These findings indicate that baseline levels of impulsivity should be taken into account when considering treatment with modafinil.
“The current observation of ‘one size does not fit all’ (i.e., that a pharmacotherapy may constitute a useful adjunct therapy for some individuals but not for others) calls for caution when prescribing modafinil and strongly supports the potential of and the need for personalized medicine,” added Schmaal.
The article is “Effects of Modafinil on Neural Correlates of Response Inhibition in Alcohol-Dependent Patients” by Lianne Schmaal, Leen Joos, Marte Koeleman, Dick J. Veltman, Wim van den Brink, and Anna E. Goudriaan (doi: 10.1016/j.biopsych.2012.06.032). The article appears in Biological Psychiatry, Volume 73, Issue 3 (February 1, 2013), published by Elsevier.
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Notes for editors
Full text of the article is available to credentialed journalists upon request; contact Rhiannon Bugno at +1 214 648 0880 or Biol.Psych@utsouthwestern.edu. Journalists wishing to interview the authors may contact Lianne Schmaal at +31 (0) 20 89 13762 or email@example.com.
The authors’ affiliations, and disclosures of financial and conflicts of interests are available in the article.
John H. Krystal, M.D., is Chairman of the Department of Psychiatry at the Yale University School of Medicine and a research psychiatrist at the VA Connecticut Healthcare System. His disclosures of financial and conflicts of interests are available here.
About Biological Psychiatry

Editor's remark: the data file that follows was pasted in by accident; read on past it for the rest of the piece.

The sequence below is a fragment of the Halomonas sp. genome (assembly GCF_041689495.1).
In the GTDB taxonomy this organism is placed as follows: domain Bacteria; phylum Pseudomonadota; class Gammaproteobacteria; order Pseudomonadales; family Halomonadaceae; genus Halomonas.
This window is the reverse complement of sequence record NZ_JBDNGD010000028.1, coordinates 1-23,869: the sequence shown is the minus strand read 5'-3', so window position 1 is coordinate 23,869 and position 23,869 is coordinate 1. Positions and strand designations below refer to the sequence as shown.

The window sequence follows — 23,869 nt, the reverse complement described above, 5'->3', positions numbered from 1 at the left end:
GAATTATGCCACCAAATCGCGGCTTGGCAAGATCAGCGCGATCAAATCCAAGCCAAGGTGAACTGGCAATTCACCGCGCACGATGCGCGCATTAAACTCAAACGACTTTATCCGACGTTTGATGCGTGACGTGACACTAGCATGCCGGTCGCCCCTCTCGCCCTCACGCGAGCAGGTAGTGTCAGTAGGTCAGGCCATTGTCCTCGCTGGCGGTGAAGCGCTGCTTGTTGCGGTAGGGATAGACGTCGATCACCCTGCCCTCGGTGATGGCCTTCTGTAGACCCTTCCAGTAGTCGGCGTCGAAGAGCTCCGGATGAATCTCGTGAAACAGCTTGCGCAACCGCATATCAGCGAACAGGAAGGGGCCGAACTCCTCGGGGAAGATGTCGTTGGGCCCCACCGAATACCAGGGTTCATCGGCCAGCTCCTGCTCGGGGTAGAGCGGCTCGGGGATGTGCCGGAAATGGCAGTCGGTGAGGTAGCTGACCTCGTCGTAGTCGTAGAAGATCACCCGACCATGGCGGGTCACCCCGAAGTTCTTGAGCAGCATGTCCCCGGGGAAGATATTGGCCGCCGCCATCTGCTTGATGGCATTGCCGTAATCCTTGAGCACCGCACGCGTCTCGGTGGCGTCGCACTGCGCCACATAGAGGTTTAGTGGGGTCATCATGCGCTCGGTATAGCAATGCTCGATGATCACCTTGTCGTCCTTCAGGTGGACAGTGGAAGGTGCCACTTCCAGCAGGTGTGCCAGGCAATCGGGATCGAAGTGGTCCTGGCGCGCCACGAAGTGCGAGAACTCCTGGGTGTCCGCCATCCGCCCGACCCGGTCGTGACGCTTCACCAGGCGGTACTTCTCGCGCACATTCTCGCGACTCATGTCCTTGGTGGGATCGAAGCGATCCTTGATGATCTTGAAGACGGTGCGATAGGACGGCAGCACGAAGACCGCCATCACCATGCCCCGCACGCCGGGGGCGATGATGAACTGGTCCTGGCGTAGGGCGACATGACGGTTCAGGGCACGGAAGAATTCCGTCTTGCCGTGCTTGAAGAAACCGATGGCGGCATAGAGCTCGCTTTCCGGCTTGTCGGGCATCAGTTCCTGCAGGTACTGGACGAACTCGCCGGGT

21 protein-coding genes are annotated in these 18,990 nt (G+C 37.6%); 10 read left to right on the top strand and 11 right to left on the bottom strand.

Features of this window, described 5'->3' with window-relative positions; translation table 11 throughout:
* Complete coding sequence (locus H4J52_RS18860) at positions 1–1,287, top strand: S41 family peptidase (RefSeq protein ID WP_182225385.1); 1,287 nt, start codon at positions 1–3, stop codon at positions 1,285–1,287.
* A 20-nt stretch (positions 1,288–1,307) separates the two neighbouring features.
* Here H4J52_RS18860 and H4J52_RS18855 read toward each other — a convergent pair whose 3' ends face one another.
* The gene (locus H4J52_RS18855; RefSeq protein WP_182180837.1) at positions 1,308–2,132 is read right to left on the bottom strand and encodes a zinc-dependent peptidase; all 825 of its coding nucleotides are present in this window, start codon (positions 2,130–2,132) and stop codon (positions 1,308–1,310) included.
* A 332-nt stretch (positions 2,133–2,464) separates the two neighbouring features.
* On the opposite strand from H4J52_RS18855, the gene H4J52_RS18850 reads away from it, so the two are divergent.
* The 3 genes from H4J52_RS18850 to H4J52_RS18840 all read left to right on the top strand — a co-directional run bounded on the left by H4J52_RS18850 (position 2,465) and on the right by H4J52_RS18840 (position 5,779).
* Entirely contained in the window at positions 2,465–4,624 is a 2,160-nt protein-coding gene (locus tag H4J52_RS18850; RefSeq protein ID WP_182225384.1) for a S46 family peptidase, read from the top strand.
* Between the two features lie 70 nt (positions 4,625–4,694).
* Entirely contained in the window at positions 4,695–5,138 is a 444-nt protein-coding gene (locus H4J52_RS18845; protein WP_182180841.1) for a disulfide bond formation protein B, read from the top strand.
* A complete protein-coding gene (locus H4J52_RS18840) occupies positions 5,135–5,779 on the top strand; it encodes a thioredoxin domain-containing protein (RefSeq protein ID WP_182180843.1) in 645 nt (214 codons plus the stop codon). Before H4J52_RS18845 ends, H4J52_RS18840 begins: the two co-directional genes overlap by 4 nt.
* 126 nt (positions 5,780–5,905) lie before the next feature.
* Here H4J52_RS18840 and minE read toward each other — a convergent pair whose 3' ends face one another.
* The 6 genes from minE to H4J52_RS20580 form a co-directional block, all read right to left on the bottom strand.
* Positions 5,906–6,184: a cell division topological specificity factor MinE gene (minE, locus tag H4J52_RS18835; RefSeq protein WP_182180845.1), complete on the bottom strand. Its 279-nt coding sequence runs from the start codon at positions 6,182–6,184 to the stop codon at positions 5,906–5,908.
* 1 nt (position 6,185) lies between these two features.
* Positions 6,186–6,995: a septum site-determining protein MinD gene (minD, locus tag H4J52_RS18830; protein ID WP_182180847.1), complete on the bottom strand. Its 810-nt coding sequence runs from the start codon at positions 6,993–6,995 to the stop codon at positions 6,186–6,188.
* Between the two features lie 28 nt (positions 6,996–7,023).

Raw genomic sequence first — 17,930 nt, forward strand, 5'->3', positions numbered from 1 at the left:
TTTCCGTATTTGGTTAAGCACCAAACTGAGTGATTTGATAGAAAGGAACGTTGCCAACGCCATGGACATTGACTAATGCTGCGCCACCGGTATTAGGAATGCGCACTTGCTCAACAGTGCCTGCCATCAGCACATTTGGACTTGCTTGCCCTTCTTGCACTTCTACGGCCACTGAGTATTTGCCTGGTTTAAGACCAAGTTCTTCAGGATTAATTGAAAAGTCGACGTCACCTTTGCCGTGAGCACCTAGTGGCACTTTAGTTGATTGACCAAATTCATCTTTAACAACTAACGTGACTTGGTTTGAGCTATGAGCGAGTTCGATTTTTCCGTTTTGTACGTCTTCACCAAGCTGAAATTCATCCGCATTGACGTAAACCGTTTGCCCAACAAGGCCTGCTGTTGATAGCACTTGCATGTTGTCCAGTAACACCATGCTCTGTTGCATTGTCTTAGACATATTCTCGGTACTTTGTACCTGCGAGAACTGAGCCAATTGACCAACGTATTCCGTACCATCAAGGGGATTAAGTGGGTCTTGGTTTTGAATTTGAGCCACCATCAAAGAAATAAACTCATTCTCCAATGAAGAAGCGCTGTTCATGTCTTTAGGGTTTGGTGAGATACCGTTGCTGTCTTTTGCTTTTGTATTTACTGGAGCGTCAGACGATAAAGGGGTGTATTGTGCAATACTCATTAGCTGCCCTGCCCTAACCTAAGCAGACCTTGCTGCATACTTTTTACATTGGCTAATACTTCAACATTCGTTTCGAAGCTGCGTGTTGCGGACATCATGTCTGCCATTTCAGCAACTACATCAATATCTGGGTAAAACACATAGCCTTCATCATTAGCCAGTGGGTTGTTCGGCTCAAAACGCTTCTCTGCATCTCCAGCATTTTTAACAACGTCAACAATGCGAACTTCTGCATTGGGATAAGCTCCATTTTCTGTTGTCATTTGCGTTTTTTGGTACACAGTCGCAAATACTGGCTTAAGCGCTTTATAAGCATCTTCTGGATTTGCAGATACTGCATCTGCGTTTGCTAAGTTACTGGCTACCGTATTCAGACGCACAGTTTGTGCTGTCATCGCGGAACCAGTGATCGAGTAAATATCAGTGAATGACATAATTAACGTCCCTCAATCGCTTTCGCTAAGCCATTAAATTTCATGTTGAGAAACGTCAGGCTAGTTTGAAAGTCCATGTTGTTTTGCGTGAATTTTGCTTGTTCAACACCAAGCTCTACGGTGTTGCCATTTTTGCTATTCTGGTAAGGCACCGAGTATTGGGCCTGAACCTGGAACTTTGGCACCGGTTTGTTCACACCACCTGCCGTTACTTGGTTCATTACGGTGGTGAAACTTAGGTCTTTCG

Biological Psychiatry is the official journal of the Society of Biological Psychiatry, whose purpose is to promote excellence in scientific research and education in fields that investigate the nature, causes, mechanisms and treatments of disorders of thought, emotion, or behavior. In accord with this mission, this peer-reviewed, rapid-publication, international journal publishes both basic and clinical contributions from all disciplines and research areas relevant to the pathophysiology and treatment of major psychiatric disorders.
The journal publishes novel results of original research which represent an important new lead or significant impact on the field, particularly those addressing genetic and environmental risk factors, neural circuitry and neurochemistry, and important new therapeutic approaches. Reviews and commentaries that focus on topics of current research and interest are also encouraged.
Biological Psychiatry is one of the most selective and highly cited journals in the field of psychiatric neuroscience. It is ranked 5th out of 129 Psychiatry titles and 16th out of 243 Neurosciences titles in the Journal Citations Reports® published by Thomson Reuters. The 2011 Impact Factor score for Biological Psychiatry is 8.283.
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Rhiannon Bugno, Editorial Office